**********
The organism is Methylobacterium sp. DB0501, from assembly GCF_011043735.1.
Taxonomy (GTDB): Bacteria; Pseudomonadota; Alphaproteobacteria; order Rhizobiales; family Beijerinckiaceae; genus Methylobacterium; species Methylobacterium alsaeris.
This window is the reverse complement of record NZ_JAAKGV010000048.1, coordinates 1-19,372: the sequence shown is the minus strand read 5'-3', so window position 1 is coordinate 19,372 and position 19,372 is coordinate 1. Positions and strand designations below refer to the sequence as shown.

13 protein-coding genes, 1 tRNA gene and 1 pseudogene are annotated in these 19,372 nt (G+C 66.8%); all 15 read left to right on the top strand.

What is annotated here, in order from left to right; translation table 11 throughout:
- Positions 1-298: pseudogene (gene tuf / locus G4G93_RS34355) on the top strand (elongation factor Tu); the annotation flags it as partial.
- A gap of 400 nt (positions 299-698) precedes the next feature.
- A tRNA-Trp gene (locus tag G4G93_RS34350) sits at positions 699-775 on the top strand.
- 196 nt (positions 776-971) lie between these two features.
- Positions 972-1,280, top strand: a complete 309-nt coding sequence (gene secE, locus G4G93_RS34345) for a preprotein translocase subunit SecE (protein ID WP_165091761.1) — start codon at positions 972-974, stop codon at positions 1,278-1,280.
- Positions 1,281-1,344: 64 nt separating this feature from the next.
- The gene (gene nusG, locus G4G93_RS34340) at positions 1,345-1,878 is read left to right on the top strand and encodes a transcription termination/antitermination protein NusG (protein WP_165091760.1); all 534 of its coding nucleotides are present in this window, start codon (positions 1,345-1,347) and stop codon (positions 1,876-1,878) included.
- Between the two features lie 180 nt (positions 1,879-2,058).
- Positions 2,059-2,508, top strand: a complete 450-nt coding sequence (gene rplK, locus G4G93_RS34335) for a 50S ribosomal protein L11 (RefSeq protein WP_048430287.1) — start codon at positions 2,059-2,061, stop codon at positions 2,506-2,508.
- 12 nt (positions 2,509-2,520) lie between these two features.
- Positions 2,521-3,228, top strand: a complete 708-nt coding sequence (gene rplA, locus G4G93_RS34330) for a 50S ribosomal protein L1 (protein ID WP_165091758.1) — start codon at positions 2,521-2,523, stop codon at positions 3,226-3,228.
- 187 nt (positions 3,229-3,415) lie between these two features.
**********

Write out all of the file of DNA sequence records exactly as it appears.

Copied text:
The organism is Methylobacterium sp. DB0501, from assembly GCF_011043735.1.
Taxonomy (GTDB): Bacteria; Pseudomonadota; Alphaproteobacteria; order Rhizobiales; family Beijerinckiaceae; genus Methylobacterium; species Methylobacterium alsaeris.
This window is the reverse complement of record NZ_JAAKGV010000048.1, coordinates 1-19,372: the sequence shown is the minus strand read 5'-3', so window position 1 is coordinate 19,372 and position 19,372 is coordinate 1. Positions and strand designations below refer to the sequence as shown.

13 protein-coding genes, 1 tRNA gene and 1 pseudogene are annotated in these 19,372 nt (G+C 66.8%); all 15 read left to right on the top strand.

What is annotated here, in order from left to right; translation table 11 throughout:
- Positions 1-298: pseudogene (gene tuf / locus G4G93_RS34355) on the top strand (elongation factor Tu); the annotation flags it as partial.
- A gap of 400 nt (positions 299-698) precedes the next feature.
- A tRNA-Trp gene (locus tag G4G93_RS34350) sits at positions 699-775 on the top strand.
- 196 nt (positions 776-971) lie between these two features.
- Positions 972-1,280, top strand: a complete 309-nt coding sequence (gene secE, locus G4G93_RS34345) for a preprotein translocase subunit SecE (protein ID WP_165091761.1) — start codon at positions 972-974, stop codon at positions 1,278-1,280.
- Positions 1,281-1,344: 64 nt separating this feature from the next.
- The gene (gene nusG, locus G4G93_RS34340) at positions 1,345-1,878 is read left to right on the top strand and encodes a transcription termination/antitermination protein NusG (protein WP_165091760.1); all 534 of its coding nucleotides are present in this window, start codon (positions 1,345-1,347) and stop codon (positions 1,876-1,878) included.
- Between the two features lie 180 nt (positions 1,879-2,058).
- Positions 2,059-2,508, top strand: a complete 450-nt coding sequence (gene rplK, locus G4G93_RS34335) for a 50S ribosomal protein L11 (RefSeq protein WP_048430287.1) — start codon at positions 2,059-2,061, stop codon at positions 2,506-2,508.
- 12 nt (positions 2,509-2,520) lie between these two features.
- Positions 2,521-3,228, top strand: a complete 708-nt coding sequence (gene rplA, locus G4G93_RS34330) for a 50S ribosomal protein L1 (protein ID WP_165091758.1) — start codon at positions 2,521-2,523, stop codon at positions 3,226-3,228.
- 187 nt (positions 3,229-3,415) lie between these two features.